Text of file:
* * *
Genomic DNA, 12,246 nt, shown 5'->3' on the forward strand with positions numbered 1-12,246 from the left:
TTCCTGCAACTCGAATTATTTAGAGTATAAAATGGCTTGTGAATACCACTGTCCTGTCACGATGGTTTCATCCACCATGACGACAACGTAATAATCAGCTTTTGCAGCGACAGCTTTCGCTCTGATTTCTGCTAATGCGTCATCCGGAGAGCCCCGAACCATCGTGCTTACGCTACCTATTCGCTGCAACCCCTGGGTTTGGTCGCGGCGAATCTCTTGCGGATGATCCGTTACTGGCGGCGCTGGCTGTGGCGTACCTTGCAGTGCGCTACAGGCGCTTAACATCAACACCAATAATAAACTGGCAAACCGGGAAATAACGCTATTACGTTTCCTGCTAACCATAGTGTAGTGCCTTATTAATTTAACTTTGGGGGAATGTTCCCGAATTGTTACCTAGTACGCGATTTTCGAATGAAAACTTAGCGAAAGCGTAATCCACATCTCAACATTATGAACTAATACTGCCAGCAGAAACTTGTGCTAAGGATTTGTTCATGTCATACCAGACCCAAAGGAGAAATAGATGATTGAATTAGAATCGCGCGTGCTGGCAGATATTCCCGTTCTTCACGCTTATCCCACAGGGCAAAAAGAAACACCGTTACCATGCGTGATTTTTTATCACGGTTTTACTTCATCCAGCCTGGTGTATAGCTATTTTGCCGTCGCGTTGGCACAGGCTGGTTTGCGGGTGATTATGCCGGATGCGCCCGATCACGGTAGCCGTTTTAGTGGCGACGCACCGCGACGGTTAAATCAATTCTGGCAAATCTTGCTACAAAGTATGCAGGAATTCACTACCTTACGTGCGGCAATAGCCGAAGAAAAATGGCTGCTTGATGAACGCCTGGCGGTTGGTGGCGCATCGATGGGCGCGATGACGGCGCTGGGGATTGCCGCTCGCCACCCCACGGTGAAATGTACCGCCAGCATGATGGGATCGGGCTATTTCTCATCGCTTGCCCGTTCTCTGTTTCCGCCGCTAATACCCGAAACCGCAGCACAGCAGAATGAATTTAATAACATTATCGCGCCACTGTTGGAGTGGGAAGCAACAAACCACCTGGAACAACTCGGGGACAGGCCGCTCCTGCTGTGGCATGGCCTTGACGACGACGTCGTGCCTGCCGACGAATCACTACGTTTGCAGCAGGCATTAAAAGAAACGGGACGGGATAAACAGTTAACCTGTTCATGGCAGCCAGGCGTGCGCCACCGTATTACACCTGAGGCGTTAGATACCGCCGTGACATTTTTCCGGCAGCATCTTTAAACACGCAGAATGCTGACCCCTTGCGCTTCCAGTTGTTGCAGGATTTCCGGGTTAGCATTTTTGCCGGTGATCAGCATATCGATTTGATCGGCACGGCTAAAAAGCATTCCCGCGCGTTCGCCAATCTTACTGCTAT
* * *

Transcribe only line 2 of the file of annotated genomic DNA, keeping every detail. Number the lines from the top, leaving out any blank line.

TTCCTGCAACTCGAATTATTTAGAGTATAAAATGGCTTGTGAATACCACTGTCCTGTCACGATGGTTTCATCCACCATGACGACAACGTAATAATCAGCTTTTGCAGCGACAGCTTTCGCTCTGATTTCTGCTAATGCGTCATCCGGAGAGCCCCGAACCATCGTGCTTACGCTACCTATTCGCTGCAACCCCTGGGTTTGGTCGCGGCGAATCTCTTGCGGATGATCCGTTACTGGCGGCGCTGGCTGTGGCGTACCTTGCAGTGCGCTACAGGCGCTTAACATCAACACCAATAATAAACTGGCAAACCGGGAAATAACGCTATTACGTTTCCTGCTAACCATAGTGTAGTGCCTTATTAATTTAACTTTGGGGGAATGTTCCCGAATTGTTACCTAGTACGCGATTTTCGAATGAAAACTTAGCGAAAGCGTAATCCACATCTCAACATTATGAACTAATACTGCCAGCAGAAACTTGTGCTAAGGATTTGTTCATGTCATACCAGACCCAAAGGAGAAATAGATGATTGAATTAGAATCGCGCGTGCTGGCAGATATTCCCGTTCTTCACGCTTATCCCACAGGGCAAAAAGAAACACCGTTACCATGCGTGATTTTTTATCACGGTTTTACTTCATCCAGCCTGGTGTATAGCTATTTTGCCGTCGCGTTGGCACAGGCTGGTTTGCGGGTGATTATGCCGGATGCGCCCGATCACGGTAGCCGTTTTAGTGGCGACGCACCGCGACGGTTAAATCAATTCTGGCAAATCTTGCTACAAAGTATGCAGGAATTCACTACCTTACGTGCGGCAATAGCCGAAGAAAAATGGCTGCTTGATGAACGCCTGGCGGTTGGTGGCGCATCGATGGGCGCGATGACGGCGCTGGGGATTGCCGCTCGCCACCCCACGGTGAAATGTACCGCCAGCATGATGGGATCGGGCTATTTCTCATCGCTTGCCCGTTCTCTGTTTCCGCCGCTAATACCCGAAACCGCAGCACAGCAGAATGAATTTAATAACATTATCGCGCCACTGTTGGAGTGGGAAGCAACAAACCACCTGGAACAACTCGGGGACAGGCCGCTCCTGCTGTGGCATGGCCTTGACGACGACGTCGTGCCTGCCGACGAATCACTACGTTTGCAGCAGGCATTAAAAGAAACGGGACGGGATAAACAGTTAACCTGTTCATGGCAGCCAGGCGTGCGCCACCGTATTACACCTGAGGCGTTAGATACCGCCGTGACATTTTTCCGGCAGCATCTTTAAACACGCAGAATGCTGACCCCTTGCGCTTCCAGTTGTTGCAGGATTTCCGGGTTAGCATTTTTGCCGGTGATCAGCATATCGATTTGATCGGCACGGCTAAAAAGCATTCCCGCGCGTTCGCCAATCTTACTGCTAT